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It's a Neurology Match!
Mfoniso Ekpo—On Her Journey from Nigeria to Duke

Born and raised in Nigeria, Mfoniso Ekpo attended a public federal boarding high school that specialized in training students for careers in math, engineering, and science as well as the arts and economics. But ever since she was little, she knew she wanted to be a doctor.

It was not an easy road to get there. Her father died in a bus accident when she was just 3, and four years later, her mother, a nurse midwife, moved to the United States to seek better opportunities for her family. Mfoniso's grandparents raised her and her two brothers until their mother could send for them.


Mfoniso Ekpo

Mfoniso's grandmother also was a nurse midwife, a position revered in their community. The family lived comfortably but was surrounded by poverty and a broken health care system. Mfoniso knew several children who never lived long enough to finish college, including a classmate who died while giving birth; the baby died, too. Two of her friends died of complications from diabetes without knowing anything was wrong with them.

Mfoniso was 17 when the visas and paperwork finally came through for her to come to the US. In Connecticut, she reunited with her mother, who had become certified as a registered nurse. Her brothers, already enrolled in universities in Nigeria and Ghana, arrived a few months later. Mfoniso enrolled in a nearby community college, graduated two years later, and signed on to finish a bachelor's degree in biology at Arcadia University in Pennsylvania. At that point, she thought about becoming a nurse practitioner or physical therapist but decided to take the MCAT and apply to medical school, inching closer to her dream of becoming a doctor.

Accepted into Western Michigan University's Homer Stryker M.D. School of Medicine, Mfoniso began a one-year master's degree program in biomedical science followed by medical school. In her fourth month of medical school, word came that she and the other students had to go home because of the pandemic. Mfoniso moved back to Connecticut with her husband—she had married her boyfriend from Nigeria—to continue online schooling.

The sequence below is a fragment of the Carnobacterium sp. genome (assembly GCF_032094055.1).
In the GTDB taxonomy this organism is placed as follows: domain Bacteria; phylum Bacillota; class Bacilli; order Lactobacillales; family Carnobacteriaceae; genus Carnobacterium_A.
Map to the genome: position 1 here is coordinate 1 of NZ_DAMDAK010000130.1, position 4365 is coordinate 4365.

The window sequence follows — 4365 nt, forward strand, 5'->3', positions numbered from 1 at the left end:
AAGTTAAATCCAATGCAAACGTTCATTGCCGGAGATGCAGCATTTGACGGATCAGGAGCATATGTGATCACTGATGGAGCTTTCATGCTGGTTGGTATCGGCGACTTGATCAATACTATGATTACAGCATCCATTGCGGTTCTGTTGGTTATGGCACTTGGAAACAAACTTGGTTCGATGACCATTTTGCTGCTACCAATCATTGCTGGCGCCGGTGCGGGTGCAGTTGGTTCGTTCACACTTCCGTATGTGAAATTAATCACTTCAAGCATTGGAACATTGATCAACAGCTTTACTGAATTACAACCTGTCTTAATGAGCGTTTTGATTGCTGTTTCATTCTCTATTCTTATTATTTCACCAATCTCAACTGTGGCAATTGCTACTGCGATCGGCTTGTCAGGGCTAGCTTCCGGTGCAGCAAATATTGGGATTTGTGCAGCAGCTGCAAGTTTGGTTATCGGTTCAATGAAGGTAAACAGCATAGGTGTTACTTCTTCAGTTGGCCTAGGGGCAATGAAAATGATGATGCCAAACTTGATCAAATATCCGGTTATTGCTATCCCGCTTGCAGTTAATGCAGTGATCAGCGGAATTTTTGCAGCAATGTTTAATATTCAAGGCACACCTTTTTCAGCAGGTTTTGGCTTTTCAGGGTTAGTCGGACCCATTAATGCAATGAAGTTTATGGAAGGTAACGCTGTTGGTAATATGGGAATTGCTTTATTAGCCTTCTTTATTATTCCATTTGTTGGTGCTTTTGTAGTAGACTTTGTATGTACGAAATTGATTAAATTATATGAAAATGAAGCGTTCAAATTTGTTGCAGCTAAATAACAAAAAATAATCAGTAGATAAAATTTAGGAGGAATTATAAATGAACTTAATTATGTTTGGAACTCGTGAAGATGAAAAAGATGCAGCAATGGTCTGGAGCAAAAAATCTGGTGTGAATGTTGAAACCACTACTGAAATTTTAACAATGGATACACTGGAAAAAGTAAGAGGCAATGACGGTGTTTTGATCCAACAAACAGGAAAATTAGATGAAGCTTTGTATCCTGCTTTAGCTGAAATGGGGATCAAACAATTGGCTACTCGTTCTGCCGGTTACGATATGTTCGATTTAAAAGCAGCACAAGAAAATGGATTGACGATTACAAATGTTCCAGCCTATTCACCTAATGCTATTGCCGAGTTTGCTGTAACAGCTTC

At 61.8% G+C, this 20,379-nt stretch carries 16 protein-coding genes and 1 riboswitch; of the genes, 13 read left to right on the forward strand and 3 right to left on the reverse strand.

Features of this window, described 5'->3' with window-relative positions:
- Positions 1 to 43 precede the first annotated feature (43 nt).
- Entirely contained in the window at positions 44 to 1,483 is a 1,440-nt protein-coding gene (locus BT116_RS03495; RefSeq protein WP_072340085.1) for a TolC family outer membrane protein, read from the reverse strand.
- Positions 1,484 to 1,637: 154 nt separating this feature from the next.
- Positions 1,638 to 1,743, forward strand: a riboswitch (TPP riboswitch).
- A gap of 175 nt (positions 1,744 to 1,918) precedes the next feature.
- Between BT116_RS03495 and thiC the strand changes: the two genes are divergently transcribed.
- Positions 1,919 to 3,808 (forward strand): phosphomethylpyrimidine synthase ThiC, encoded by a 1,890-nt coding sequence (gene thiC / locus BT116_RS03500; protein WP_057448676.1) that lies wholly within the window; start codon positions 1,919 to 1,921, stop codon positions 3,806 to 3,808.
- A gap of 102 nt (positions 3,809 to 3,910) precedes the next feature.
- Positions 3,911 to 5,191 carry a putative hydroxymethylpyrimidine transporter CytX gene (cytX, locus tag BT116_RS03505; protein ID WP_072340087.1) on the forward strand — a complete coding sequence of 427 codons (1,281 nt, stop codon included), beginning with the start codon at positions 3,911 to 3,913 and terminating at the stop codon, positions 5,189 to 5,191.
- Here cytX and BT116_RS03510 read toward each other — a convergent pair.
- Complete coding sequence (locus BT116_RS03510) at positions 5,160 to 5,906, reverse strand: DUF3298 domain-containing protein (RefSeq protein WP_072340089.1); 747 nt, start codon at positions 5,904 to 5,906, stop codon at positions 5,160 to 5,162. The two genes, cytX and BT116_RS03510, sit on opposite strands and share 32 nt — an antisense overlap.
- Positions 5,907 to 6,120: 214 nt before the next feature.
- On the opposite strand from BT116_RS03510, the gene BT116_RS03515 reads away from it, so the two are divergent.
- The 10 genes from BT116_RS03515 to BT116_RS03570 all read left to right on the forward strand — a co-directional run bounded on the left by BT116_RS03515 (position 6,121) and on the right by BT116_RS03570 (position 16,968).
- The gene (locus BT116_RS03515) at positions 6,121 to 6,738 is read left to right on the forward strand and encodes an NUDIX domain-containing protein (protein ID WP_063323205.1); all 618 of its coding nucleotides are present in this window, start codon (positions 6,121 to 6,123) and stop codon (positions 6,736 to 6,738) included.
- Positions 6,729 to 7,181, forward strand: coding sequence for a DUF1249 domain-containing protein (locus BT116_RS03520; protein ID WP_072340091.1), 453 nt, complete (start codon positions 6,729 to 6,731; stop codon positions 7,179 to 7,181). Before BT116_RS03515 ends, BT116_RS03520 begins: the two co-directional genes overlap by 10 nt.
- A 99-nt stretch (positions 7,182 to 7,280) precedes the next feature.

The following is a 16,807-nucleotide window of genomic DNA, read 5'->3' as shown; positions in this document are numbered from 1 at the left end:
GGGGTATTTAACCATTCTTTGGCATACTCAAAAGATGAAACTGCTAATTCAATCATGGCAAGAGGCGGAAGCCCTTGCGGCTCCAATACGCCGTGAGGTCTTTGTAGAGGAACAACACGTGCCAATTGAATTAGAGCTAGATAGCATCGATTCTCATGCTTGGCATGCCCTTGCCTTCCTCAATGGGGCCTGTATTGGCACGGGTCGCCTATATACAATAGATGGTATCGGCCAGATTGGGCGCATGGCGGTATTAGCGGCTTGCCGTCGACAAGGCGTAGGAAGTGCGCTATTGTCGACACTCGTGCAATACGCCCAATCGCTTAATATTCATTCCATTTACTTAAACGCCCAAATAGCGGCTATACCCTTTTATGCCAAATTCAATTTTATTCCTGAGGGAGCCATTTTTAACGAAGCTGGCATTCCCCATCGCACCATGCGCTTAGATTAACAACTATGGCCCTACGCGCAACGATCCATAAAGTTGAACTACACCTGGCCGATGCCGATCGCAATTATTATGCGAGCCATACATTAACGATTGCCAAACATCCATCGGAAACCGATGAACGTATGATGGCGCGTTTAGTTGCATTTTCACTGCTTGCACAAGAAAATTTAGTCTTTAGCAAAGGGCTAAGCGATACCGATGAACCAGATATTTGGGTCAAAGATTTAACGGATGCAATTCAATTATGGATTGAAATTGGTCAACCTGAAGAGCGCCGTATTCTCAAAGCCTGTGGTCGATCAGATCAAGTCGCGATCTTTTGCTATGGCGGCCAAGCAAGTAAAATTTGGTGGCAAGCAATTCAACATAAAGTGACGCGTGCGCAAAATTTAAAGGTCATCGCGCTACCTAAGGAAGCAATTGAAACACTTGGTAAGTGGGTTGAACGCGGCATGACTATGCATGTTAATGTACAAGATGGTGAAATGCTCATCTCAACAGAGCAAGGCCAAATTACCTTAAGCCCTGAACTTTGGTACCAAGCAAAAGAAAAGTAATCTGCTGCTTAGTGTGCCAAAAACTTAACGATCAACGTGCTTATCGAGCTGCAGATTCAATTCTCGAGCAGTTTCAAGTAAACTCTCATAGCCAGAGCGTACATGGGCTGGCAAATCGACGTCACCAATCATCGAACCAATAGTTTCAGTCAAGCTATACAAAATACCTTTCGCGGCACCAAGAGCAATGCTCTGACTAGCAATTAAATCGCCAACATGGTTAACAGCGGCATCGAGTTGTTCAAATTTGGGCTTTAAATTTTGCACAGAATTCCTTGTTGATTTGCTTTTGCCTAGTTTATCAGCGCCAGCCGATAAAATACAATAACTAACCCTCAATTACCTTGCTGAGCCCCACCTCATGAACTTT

At the end of 2020, Mfoniso began hybrid studies, and the couple returned to Michigan. During clinical rotations, the medical students were not allowed to treat COVID patients. Still, she enjoyed her clinical training, especially in neurology. She felt a personal connection to the field, having lost an uncle to a subarachnoid hemorrhage and living with years of migraine and bouts with malaria (including cerebral malaria) during her childhood in Nigeria.

In her fourth year of medical school, Mfoniso spent four weeks on the neuro-ICU floor. She watched patients die and helped others in their recovery. She learned how to talk to families and loved the journey of figuring out a puzzle of symptoms.

Mfoniso credits several neurologists for inspiring her to move forward. Larry Morgan, DO, a neurologist and neuro-intensivist with Bronson Neuroscience Center in Kalamazoo, MI, taught her to feel comfortable saying when she did not know something—to “figure it out and have an answer and know why you are doing it,” Mfoniso said.

Christopher Kaps, MD, and Roderick Dizon, MD, both neurologists and neuro-hospitalists at Ascension Borgess Hospital in Kalamazoo, “created a healthy environment for learning and education and were always available for questions outside of medicine.” They also prepared her for a rotation in UT Southwestern in Dallas, TX, a referral center that showed her neurologic disorders she had only seen in textbooks. Mfoniso

Mfoniso was absolutely set on a neurology residency and had about 26 residency interviews; Duke University School of Medicine came last.

“There were many people who looked like me, including some Nigerians during the Virtual Second Look day, and I felt an overwhelming sense of comfort and home. They all stole my heart,” she said. She ranked 18 programs, and Duke was her top choice.

On Match Day, with her family by her side, Mfoniso let her husband open her envelope. All at once, everyone around her started chanting, “Duke! Duke!” It went on for two minutes.

Mfoniso hopes to specialize in neurointensive care.